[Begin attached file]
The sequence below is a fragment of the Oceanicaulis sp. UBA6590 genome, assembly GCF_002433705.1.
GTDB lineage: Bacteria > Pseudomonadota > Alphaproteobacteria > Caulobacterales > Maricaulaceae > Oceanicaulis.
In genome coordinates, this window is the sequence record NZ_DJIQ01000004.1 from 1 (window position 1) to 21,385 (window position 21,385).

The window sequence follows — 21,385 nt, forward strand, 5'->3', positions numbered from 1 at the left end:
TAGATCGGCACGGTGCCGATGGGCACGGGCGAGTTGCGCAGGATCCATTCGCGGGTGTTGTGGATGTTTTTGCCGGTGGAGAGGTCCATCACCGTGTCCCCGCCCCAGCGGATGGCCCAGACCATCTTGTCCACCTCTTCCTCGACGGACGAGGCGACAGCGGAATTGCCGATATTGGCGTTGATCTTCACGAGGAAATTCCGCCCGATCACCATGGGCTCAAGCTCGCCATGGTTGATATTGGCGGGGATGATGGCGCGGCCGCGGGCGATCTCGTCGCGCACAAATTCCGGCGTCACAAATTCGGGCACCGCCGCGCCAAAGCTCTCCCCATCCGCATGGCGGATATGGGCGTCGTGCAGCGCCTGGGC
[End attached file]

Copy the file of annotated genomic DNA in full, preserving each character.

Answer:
The sequence below is a fragment of the Oceanicaulis sp. UBA6590 genome, assembly GCF_002433705.1.
GTDB lineage: Bacteria > Pseudomonadota > Alphaproteobacteria > Caulobacterales > Maricaulaceae > Oceanicaulis.
In genome coordinates, this window is the sequence record NZ_DJIQ01000004.1 from 1 (window position 1) to 21,385 (window position 21,385).

The window sequence follows — 21,385 nt, forward strand, 5'->3', positions numbered from 1 at the left end:
TAGATCGGCACGGTGCCGATGGGCACGGGCGAGTTGCGCAGGATCCATTCGCGGGTGTTGTGGATGTTTTTGCCGGTGGAGAGGTCCATCACCGTGTCCCCGCCCCAGCGGATGGCCCAGACCATCTTGTCCACCTCTTCCTCGACGGACGAGGCGACAGCGGAATTGCCGATATTGGCGTTGATCTTCACGAGGAAATTCCGCCCGATCACCATGGGCTCAAGCTCGCCATGGTTGATATTGGCGGGGATGATGGCGCGGCCGCGGGCGATCTCGTCGCGCACAAATTCCGGCGTCACAAATTCGGGCACCGCCGCGCCAAAGCTCTCCCCATCCGCATGGCGGATATGGGCGTCGTGCAGCGCCTGGGC